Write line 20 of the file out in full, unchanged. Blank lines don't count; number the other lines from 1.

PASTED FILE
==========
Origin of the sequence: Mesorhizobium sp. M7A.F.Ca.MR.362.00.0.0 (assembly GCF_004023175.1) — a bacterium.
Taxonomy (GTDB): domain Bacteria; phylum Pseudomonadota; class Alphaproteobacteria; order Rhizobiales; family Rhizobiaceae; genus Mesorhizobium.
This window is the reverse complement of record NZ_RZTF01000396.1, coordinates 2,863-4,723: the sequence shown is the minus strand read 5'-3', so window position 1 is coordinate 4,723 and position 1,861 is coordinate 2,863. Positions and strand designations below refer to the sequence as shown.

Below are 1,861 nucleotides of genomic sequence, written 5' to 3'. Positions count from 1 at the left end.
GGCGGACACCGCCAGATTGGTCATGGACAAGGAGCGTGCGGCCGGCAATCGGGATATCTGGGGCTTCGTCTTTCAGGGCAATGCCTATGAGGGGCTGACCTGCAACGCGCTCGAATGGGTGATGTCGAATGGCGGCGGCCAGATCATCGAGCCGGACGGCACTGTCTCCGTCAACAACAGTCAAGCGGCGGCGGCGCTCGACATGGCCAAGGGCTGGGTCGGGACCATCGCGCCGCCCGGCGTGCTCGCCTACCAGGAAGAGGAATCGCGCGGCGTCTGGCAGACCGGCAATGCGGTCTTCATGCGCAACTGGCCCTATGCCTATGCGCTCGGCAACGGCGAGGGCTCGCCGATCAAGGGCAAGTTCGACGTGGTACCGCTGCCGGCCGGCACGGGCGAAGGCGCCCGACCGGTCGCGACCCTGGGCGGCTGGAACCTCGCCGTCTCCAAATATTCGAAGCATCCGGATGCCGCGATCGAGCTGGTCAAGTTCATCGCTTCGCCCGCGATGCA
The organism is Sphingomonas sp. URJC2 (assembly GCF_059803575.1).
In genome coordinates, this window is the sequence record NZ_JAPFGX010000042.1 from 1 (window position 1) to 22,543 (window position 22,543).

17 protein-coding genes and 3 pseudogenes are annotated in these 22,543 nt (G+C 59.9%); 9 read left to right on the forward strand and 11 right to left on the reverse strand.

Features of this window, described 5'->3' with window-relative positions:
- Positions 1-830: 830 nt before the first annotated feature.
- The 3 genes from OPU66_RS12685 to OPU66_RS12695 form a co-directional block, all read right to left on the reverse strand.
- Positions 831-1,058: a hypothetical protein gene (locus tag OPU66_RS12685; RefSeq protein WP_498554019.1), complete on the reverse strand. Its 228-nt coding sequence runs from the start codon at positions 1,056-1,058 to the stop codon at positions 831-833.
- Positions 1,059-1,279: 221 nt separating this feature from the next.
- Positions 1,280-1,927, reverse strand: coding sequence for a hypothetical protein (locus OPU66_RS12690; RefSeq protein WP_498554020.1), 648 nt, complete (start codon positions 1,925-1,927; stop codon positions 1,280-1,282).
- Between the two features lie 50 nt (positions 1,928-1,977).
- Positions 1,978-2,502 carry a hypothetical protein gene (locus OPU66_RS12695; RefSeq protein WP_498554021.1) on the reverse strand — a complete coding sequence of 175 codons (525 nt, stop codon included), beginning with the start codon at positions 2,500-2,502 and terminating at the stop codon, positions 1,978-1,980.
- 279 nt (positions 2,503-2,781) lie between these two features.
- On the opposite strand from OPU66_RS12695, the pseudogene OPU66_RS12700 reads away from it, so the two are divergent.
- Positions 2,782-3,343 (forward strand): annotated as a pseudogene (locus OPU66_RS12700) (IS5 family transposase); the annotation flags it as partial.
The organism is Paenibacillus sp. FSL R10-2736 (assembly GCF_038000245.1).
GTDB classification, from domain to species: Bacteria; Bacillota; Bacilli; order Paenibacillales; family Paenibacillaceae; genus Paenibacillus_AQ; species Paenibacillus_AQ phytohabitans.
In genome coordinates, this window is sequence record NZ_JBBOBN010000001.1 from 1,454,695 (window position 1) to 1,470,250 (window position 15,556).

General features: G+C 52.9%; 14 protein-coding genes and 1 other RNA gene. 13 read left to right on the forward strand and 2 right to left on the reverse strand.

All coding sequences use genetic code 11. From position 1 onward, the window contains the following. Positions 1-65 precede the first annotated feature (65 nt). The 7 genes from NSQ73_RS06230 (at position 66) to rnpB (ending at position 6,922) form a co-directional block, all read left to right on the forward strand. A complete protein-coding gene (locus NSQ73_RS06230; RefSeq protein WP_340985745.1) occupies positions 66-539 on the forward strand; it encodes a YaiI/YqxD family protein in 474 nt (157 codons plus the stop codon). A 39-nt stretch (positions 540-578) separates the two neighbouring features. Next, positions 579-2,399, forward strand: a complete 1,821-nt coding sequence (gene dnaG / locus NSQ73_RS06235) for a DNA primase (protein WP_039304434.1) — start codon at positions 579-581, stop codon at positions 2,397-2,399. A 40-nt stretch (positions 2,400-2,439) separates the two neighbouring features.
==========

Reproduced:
The organism is Paenibacillus sp. FSL R10-2736 (assembly GCF_038000245.1).